Ain’t no sentence high enough 

A Stevensville man unhappy with a Ravalli County judge’s sentencing in a methamphetamine case is attempting to recall the judge.

Skip Webster is trying to recall District Judge Jim Haynes, elected to his first term in November 2002.

Webster’s beef is with a 30-year suspended sentence Haynes handed down earlier this month against Jerry Bradford, who had been convicted of methamphetamine production.

“I seen the sentence and was bewildered,” says Webster. “He got 30 years probation. No one gets 30 years probation. He was manufacturing methamphetamine.”

Webster is more than just an outraged citizen; his ex-wife, Vickie Jo Webster, has also been charged with methamphetamine possession in a related case (she’ll be sentenced in December).

Last January, just a month before Bradford was arrested for manufacturing meth in his Stevensville home, sheriff’s deputies responded to Vickie Jo Webster’s Stevensville home where they found Robert Dean Christianson, dead of an apparent meth overdose. Officials allege that Vickie had gotten the drugs from Bradford and sold them to Christianson.

Webster doesn’t want to talk about his spousal connection in the Bradford-Webster-Christianson affair, however. “I know that world,” he says, without further elaboration. “That’s why I’m a good Christian man now.” He insists that his argument is with Haynes, not his ex-wife.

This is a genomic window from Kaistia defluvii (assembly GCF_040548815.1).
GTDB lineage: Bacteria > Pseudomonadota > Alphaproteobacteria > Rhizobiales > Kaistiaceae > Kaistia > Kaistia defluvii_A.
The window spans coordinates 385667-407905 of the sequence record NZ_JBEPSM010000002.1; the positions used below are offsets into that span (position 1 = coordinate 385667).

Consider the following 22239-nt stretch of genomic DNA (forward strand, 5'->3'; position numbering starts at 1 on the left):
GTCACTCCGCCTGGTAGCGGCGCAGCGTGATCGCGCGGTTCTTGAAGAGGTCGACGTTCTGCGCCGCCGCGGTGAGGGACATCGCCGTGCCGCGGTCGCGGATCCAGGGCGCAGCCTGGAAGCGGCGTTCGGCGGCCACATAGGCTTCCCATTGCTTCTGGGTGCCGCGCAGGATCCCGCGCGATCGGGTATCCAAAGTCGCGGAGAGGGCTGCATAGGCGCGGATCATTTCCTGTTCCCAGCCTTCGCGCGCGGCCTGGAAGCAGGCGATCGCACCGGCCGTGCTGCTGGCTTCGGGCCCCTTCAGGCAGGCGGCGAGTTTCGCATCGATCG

Webster is readying a recall petition for circulation in the community. He plans to have it ready by Halloween.

Haynes was unavailable for comment, but his judgment in the Bradford case speaks for him. Bradford, 43, married and a father of three, had no criminal history before his meth conviction. He holds a California contractor’s license, is a member of the mason’s union and has been steadily employed since 1982. The sentence isn’t as light as it may appear, either. He’ll be under the supervision of state corrections officials for 30 years. And that comes with two pages of restrictions on his life and movements. He also has been fined $30,000.

None of that sways Webster. “This valley is being flooded with methamphetamine, and people better wake up because the fight is in the front yard.”

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